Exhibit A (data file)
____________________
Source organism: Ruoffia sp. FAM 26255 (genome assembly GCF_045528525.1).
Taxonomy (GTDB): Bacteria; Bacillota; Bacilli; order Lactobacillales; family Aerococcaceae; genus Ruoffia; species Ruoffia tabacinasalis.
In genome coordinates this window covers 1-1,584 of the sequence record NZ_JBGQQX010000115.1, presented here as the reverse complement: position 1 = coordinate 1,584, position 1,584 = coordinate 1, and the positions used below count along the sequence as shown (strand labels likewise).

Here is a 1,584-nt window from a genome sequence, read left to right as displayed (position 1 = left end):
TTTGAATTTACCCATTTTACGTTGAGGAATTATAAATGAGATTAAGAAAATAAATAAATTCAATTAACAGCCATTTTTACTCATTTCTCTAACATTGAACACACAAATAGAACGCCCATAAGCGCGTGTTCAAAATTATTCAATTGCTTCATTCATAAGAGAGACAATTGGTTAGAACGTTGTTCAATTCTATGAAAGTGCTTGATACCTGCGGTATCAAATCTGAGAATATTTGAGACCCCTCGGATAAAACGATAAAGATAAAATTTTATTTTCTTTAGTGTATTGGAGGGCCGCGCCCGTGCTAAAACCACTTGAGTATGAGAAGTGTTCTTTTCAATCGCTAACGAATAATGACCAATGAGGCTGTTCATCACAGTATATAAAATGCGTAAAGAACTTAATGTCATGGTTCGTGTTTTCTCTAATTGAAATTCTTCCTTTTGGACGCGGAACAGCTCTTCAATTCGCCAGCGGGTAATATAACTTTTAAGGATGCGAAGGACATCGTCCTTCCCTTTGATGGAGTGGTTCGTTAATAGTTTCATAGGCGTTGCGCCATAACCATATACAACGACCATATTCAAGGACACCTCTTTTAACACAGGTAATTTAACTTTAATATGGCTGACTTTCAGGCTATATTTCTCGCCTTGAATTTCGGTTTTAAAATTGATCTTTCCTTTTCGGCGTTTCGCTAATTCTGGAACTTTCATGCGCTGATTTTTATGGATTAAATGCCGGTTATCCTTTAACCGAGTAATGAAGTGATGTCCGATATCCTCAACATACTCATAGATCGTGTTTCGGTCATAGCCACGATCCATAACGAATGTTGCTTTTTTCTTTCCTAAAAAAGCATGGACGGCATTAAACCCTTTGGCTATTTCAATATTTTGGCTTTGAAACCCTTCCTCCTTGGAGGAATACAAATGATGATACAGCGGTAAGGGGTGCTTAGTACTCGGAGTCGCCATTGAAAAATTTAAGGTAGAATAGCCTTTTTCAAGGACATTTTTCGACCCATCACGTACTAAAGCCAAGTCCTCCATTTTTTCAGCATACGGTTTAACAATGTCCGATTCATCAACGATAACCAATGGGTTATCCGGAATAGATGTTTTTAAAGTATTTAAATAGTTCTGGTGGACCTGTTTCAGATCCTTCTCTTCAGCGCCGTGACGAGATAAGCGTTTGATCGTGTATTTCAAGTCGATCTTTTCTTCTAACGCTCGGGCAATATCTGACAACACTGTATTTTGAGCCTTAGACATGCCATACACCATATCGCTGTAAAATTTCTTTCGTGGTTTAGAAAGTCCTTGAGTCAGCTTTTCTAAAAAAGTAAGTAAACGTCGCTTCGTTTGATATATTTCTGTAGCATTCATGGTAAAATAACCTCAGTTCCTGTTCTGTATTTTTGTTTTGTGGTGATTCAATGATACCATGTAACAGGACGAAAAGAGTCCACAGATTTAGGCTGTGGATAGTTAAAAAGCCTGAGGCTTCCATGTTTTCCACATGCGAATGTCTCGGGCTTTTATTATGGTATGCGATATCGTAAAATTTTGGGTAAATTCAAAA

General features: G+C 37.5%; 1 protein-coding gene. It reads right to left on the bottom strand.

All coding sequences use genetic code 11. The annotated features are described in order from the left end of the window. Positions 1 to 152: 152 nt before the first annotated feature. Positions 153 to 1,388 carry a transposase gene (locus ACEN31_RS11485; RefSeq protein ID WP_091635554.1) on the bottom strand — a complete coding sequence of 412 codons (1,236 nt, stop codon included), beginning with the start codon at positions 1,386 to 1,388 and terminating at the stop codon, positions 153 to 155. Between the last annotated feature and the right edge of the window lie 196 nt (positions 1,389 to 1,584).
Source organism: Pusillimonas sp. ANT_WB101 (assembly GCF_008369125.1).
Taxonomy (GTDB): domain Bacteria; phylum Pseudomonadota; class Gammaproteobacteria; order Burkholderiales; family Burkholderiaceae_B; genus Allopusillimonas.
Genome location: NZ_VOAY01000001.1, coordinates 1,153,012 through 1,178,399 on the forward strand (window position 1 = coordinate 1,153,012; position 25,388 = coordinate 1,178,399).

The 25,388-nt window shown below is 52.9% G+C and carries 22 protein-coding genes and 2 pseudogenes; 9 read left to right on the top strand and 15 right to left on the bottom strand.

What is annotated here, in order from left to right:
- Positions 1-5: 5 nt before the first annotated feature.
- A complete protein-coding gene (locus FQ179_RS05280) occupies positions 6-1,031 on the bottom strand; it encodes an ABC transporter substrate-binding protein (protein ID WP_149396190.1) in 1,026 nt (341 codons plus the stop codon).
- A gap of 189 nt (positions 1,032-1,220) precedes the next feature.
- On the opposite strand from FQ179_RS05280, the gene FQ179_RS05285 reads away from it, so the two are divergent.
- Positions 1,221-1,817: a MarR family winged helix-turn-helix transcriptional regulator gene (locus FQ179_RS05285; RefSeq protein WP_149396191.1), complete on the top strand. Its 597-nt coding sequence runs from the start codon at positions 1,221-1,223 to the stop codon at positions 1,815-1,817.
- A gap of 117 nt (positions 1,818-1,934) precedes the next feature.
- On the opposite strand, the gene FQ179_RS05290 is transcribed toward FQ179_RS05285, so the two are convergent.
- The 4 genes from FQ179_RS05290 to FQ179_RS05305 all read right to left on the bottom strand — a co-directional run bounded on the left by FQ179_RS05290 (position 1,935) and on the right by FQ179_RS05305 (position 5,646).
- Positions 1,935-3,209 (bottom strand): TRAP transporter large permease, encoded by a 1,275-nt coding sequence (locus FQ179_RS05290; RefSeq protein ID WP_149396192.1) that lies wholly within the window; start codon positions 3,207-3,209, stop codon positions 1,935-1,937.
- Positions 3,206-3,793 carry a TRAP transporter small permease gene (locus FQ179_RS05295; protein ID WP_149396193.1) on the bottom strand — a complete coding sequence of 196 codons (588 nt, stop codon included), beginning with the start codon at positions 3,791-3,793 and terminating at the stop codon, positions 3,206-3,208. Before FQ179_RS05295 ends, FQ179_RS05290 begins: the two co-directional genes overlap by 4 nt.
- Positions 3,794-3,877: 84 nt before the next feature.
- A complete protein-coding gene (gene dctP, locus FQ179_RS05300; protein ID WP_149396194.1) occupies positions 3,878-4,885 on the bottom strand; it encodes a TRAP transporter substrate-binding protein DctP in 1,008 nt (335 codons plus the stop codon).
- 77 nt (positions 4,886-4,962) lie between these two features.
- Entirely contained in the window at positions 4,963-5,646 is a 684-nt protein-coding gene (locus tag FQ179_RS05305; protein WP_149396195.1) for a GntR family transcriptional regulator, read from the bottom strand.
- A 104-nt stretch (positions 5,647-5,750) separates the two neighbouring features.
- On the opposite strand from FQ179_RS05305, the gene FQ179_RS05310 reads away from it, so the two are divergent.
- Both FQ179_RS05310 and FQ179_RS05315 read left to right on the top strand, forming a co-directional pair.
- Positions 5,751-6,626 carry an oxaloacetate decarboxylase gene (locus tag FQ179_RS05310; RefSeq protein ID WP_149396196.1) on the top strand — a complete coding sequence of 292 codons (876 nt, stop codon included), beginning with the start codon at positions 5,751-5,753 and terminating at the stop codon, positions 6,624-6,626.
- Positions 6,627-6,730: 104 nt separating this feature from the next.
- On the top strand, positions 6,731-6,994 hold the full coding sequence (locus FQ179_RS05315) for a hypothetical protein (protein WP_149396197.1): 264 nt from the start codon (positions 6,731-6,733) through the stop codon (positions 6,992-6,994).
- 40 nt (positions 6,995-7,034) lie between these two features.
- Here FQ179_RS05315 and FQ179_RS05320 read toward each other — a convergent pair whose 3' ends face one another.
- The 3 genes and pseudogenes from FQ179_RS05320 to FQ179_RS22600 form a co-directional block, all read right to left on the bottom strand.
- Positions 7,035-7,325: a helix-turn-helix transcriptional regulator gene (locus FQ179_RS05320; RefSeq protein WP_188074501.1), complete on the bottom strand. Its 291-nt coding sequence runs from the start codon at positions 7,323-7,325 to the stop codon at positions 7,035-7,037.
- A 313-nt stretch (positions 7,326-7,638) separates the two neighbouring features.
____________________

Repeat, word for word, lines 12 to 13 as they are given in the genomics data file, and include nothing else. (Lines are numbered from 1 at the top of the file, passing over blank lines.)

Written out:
What is annotated here, in order from left to right:
- Positions 1-5: 5 nt before the first annotated feature.